Talking Death, Magic, and Hoboes with Lapham’s Quarterly
Lapham’s Quarterly is a journal of big ideas. It takes its lead from Cicero’s observation that “to know our history is to know ourselves” and, with writings from the past, proves “that valuable observations of the human character and predicament don’t become obsolete”. Each issue explores a single theme using archival material, newly commissioned essays, and “history’s underutilized scrapbooks: letters, diaries, speeches, navigational charts, menus, photographs, bills of lading, writs of execution.” On newsstands now is “Magic Shows” where they explore everything from mysticism to sword and sorcery.
This month for Picador’s conversation with bloggers (and blogger-types), I spoke with Aidan Flax-Clark, the magazine’s Associate Editor. He also hosts the magazine’s podcast, which is excellent. You can listen to it here. Lapham’s Quarterly is also on Tumblr and Aidan posts his electronic music here.
Here Aidan shares how Lapham’s Quarterly finds all its excellent material, the challenges they face creating an issue, and how to make small talk at dinner parties—or not.
Each issue of Lapham’s Quarterly unearths a ton of archived material. How do you and the people you work with go about finding essays and artwork?
It’s pretty much like the matrix in cinema’s The Matrix, except that we have a special history version that’s way nerdier. It looks the same, but it tells us where to read about Constantine’s conversion to Christianity instead of teaching us how to fight Agent Smith with crazy kung fu. And instead of Morpheus, I guess we’ve got Edward Gibbon. But we make sure to look the part: we put on black-vinyl trench coats and bodysuits, slide some tough mirrored shades onto our faces, and we plug in. Somewhere in all those monochrome letters and numbers, we find our material. It’s all very high-tech—and there is a lot of CG involved.
In all reality, just as the magazine draws on a wide variety of sources to fill its pages, we reach out to a pretty broad network for help. At the core of it is our small editorial staff; each of us has an area of certain specialty, and fortunately for us, none of them overlap too much. I studied Russian and classical languages, so I might be more inclined to suggest a passage from A Hero of Our Time than from An American Tragedy, but someone else will know the latter, and so on. One person loves The 1,001 Nights, another the poetry of W. H. Auden, a third the notebooks of Leonardo da Vinci. We begin there, mixing in along the way a lot of research in fields we don’t have mastery over—medieval Islamic theology or ancient Chinese poetry, for instance. Then we turn to Lewis (Lapham, our founder), who has an unbelievable breadth of knowledge and depth of reading, and he’ll always come up with lots great ideas, and usually at least five or ten things none of us has ever even heard of. Beyond that, we rely on the expertise of the writers, historians, and academics who comprise our editorial board and always have some helpful suggestions. And all the strengths of these people combine like Voltron, hopefully yielding an issue every few months that both offers some historical insight into a topic as well as pleasure in the reading of what we’ve assembled.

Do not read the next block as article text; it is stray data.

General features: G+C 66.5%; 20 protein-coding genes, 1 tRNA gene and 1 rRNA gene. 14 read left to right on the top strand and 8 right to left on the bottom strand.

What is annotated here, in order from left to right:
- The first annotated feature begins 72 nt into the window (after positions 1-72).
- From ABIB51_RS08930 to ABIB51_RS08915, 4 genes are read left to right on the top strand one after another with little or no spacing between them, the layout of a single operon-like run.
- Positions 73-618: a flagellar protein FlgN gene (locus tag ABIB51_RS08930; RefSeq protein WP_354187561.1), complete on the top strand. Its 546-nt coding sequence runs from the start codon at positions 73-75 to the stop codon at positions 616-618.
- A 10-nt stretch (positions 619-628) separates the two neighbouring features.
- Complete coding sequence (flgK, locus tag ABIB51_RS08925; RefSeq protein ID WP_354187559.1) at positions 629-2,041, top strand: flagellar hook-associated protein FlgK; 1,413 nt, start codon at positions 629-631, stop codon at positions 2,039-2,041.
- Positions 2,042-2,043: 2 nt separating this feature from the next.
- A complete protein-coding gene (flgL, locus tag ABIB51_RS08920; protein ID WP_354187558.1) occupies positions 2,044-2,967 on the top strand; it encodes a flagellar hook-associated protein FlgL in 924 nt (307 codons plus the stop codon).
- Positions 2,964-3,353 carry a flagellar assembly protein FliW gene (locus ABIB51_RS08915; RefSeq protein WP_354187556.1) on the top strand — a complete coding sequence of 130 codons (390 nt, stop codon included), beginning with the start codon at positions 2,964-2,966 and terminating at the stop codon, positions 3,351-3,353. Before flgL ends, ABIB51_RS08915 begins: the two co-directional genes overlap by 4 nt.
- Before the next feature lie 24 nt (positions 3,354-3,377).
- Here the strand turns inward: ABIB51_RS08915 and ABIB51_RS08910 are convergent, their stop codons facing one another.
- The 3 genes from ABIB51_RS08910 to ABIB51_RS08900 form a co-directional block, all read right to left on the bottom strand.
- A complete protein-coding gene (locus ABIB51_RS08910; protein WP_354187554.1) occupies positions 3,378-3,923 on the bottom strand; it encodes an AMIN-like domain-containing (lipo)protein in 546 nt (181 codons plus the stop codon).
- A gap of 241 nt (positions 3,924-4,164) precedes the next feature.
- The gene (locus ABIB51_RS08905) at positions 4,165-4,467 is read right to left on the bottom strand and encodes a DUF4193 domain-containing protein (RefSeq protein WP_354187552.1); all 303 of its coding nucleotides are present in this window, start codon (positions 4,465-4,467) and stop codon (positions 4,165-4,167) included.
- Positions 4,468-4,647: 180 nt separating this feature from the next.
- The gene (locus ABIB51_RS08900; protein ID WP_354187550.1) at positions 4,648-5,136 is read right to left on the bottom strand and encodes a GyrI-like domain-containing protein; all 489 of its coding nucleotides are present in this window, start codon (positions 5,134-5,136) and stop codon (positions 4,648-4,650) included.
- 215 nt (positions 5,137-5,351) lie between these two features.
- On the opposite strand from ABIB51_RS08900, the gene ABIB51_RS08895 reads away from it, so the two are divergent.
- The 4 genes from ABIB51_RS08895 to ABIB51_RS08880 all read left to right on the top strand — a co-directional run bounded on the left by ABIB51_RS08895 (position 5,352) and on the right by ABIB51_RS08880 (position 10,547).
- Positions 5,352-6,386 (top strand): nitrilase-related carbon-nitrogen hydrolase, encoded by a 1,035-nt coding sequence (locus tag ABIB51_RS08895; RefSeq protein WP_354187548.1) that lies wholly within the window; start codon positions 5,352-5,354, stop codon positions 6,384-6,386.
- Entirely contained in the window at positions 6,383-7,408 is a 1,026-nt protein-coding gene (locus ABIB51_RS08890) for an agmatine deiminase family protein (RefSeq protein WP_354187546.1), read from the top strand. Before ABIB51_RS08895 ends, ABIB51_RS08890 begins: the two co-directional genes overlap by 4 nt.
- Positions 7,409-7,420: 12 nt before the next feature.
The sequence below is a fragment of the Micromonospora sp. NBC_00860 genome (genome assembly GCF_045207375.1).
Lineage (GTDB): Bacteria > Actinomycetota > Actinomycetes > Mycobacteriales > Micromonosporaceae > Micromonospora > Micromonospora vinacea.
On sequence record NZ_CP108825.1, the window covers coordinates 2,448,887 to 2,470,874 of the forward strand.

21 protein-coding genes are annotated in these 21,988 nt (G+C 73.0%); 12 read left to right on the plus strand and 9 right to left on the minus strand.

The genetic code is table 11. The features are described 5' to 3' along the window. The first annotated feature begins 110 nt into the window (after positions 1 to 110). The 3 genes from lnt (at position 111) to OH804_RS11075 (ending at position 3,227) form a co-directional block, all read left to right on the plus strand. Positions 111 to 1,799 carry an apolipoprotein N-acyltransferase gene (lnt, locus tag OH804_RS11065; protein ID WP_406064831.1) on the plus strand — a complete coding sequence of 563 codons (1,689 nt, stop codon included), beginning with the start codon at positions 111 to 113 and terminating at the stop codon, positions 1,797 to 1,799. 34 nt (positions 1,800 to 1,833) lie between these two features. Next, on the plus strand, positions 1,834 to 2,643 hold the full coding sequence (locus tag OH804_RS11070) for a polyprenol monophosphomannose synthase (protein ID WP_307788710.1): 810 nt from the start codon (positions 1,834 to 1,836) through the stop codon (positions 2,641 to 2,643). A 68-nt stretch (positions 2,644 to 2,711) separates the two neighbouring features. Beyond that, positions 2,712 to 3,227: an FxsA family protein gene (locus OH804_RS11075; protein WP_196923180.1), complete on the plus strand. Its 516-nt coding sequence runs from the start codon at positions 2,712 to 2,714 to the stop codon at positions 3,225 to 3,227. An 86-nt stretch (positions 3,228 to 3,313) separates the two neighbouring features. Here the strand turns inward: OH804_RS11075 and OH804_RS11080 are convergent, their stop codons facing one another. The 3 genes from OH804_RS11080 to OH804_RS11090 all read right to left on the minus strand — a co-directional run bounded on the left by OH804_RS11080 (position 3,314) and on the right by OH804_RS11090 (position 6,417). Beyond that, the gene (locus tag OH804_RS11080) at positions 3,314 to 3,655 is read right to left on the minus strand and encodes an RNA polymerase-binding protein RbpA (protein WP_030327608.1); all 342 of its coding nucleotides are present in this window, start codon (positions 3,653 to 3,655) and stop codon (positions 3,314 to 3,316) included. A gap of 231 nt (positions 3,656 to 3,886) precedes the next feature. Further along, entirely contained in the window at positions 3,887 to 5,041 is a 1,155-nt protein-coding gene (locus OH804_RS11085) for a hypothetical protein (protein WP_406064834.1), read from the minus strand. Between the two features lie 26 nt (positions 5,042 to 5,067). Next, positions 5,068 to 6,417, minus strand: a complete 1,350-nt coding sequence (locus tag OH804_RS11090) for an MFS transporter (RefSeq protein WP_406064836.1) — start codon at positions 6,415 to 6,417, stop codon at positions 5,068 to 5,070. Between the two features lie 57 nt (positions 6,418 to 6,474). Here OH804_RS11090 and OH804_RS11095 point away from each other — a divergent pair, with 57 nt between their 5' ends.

Wow. That’s more fascinating than I imagined—and I imagined it to be pretty fascinating. What are some of the challenges you face?
Probably the biggest challenge is reminding ourselves that, while we do have a real responsibility to be respectful and faithful to the history of each issue-topic, we are not teaching a course in it. We’re making something that’s supposed to be fun to read, not present the burden of a textbook, and thus it’s not our job to make some kind of comprehensive, definitive survey of anything. One issue of LQ is never going to entirely cover War, or Money, or even some of the smaller topics we’ve done like “The Future” or “Celebrity.” And that’s okay. If we offer some small portrait on the history of ideas behind any given subject, and if you enjoy reading around in that portrait and feel like you’ve learned a little something in the process, then I think we’ve done our job. But when you set out to take on a big issue—for instance, we’re working on an issue about Politics right now—it can get hard to shake off the sense that we’re burdened with doing something bigger than that.
What is one topic you would love to explore that hasn’t been covered in a Lapham’s Quarterly issue?
I’ve always been eager for LQ to cover death. Not the sexiest topic, I know, and probably kind of a downer on the newsstand, but what could be more fundamental? Our anxieties, fears, and explanations about death are largely what distinguish us as humans, not to mention the significant roles they play in our religions, our technology, and our art. So I think we have to do it. But stay tuned; maybe you’ll see it next year.
I would buy that in a second. What is the best part about your job working for a literary journal?
That I spend significant chunks of my working day reading. Also, not being in a service industry is pretty awesome, because, as you might imagine, the kind of misanthrope who wants to spend a big chunk of their day reading is probably not the kind of person who should be in the business of helping customers.